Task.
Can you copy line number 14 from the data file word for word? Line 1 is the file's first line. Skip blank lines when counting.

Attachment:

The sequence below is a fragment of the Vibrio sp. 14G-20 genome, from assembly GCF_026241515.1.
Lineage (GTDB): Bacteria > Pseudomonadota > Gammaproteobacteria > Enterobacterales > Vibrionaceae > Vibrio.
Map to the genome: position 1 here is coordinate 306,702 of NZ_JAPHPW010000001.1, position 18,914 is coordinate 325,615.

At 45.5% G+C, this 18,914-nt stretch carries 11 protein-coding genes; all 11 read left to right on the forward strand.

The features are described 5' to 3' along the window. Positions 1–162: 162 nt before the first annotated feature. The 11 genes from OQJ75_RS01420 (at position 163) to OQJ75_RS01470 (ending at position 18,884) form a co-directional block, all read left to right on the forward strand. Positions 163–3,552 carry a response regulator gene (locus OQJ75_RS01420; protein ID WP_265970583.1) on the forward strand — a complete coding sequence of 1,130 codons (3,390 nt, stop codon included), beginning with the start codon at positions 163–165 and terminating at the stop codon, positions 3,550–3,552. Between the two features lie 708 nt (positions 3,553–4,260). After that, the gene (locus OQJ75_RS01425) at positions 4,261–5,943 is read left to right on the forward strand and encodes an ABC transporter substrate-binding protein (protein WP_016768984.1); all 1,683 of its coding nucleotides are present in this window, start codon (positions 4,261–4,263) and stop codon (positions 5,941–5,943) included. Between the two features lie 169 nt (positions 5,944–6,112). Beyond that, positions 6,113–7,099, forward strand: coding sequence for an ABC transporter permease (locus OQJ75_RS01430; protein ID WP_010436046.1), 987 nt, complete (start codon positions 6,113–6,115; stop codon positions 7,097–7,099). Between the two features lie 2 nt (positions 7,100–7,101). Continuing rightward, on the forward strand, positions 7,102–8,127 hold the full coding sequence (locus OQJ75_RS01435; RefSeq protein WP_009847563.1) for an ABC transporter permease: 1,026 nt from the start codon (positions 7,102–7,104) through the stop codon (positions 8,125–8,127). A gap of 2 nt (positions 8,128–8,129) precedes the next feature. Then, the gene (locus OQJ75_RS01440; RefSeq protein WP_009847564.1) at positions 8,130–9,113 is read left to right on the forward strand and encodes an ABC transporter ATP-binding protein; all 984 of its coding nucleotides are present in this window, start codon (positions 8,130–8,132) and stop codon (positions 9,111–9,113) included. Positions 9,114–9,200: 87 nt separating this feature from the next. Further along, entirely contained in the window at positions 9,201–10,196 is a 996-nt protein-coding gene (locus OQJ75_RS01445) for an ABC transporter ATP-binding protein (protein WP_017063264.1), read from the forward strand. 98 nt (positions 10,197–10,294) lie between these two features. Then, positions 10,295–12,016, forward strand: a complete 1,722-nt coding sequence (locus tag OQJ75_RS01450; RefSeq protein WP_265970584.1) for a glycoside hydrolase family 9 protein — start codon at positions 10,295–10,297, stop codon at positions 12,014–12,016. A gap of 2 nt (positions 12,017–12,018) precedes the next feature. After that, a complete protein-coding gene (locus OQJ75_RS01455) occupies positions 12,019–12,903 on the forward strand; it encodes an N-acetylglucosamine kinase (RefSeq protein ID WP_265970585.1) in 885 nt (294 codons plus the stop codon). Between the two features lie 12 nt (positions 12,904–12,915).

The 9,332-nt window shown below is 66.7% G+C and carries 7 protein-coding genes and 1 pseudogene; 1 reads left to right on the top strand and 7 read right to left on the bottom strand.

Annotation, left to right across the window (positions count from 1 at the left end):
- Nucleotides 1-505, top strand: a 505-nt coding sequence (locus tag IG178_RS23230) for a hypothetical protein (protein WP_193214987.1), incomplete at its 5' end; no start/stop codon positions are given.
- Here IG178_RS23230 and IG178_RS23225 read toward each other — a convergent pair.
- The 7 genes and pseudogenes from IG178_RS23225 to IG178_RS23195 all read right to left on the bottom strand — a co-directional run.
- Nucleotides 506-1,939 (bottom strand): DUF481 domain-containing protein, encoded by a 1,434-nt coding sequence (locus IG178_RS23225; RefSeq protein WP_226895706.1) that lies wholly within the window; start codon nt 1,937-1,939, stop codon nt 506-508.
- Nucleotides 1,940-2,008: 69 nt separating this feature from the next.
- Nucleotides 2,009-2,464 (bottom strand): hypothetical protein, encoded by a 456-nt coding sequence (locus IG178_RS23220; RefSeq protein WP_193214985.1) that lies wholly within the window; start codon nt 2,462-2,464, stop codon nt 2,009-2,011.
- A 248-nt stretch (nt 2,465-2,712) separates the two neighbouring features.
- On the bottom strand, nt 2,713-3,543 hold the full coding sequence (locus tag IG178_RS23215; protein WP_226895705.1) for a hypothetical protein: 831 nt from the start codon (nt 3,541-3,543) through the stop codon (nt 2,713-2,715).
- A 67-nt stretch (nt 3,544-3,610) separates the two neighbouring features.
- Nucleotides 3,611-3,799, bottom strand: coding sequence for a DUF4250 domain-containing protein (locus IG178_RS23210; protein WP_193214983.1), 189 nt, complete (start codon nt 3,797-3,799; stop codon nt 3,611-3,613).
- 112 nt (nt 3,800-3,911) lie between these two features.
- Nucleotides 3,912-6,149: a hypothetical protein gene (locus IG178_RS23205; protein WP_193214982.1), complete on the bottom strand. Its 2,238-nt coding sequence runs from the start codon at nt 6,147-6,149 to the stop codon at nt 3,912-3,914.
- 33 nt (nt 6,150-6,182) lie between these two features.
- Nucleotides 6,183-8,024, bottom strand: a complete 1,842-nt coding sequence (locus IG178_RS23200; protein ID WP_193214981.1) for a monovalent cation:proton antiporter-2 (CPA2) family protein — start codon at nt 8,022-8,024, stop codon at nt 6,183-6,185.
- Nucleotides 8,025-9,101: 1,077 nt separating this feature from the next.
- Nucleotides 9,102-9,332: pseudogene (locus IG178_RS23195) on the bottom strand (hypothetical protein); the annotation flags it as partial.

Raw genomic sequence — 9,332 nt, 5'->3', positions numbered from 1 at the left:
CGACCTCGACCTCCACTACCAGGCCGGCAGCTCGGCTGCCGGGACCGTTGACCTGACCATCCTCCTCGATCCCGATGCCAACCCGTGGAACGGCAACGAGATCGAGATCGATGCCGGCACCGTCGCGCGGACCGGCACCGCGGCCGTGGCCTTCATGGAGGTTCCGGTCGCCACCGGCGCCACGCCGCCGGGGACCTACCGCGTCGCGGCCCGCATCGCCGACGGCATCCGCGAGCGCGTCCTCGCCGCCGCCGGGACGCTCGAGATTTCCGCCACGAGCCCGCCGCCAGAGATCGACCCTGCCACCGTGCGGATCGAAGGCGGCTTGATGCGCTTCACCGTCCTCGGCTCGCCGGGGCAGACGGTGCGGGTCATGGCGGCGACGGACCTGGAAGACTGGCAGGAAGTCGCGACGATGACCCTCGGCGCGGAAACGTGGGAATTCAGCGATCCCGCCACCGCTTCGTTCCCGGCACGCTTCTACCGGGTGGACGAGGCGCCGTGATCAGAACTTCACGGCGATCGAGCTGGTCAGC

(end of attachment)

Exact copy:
- A 248-nt stretch (nt 2,465-2,712) separates the two neighbouring features.